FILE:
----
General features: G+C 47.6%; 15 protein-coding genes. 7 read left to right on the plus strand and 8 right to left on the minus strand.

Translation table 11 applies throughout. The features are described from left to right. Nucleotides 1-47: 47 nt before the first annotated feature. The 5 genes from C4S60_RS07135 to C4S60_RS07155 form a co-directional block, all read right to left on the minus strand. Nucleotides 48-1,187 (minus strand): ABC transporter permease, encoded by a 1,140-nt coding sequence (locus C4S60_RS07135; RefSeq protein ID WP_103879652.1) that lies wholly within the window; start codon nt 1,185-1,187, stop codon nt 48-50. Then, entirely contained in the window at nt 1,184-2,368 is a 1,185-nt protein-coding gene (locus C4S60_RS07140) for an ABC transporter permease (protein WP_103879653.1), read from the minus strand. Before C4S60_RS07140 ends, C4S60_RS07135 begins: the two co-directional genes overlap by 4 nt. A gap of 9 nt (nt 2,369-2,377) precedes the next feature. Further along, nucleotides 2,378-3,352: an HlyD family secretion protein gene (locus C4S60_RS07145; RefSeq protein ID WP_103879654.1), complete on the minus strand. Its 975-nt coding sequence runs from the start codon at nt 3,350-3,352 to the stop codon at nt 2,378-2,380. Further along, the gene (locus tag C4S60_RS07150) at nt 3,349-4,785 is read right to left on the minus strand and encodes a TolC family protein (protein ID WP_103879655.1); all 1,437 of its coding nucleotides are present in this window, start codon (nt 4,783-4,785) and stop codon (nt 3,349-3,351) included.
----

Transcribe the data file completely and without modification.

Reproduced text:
General features: G+C 47.6%; 15 protein-coding genes. 7 read left to right on the plus strand and 8 right to left on the minus strand.

Translation table 11 applies throughout. The features are described from left to right. Nucleotides 1-47: 47 nt before the first annotated feature. The 5 genes from C4S60_RS07135 to C4S60_RS07155 form a co-directional block, all read right to left on the minus strand. Nucleotides 48-1,187 (minus strand): ABC transporter permease, encoded by a 1,140-nt coding sequence (locus C4S60_RS07135; RefSeq protein ID WP_103879652.1) that lies wholly within the window; start codon nt 1,185-1,187, stop codon nt 48-50. Then, entirely contained in the window at nt 1,184-2,368 is a 1,185-nt protein-coding gene (locus C4S60_RS07140) for an ABC transporter permease (protein WP_103879653.1), read from the minus strand. Before C4S60_RS07140 ends, C4S60_RS07135 begins: the two co-directional genes overlap by 4 nt. A gap of 9 nt (nt 2,369-2,377) precedes the next feature. Further along, nucleotides 2,378-3,352: an HlyD family secretion protein gene (locus C4S60_RS07145; RefSeq protein ID WP_103879654.1), complete on the minus strand. Its 975-nt coding sequence runs from the start codon at nt 3,350-3,352 to the stop codon at nt 2,378-2,380. Further along, the gene (locus tag C4S60_RS07150) at nt 3,349-4,785 is read right to left on the minus strand and encodes a TolC family protein (protein ID WP_103879655.1); all 1,437 of its coding nucleotides are present in this window, start codon (nt 4,783-4,785) and stop codon (nt 3,349-3,351) included.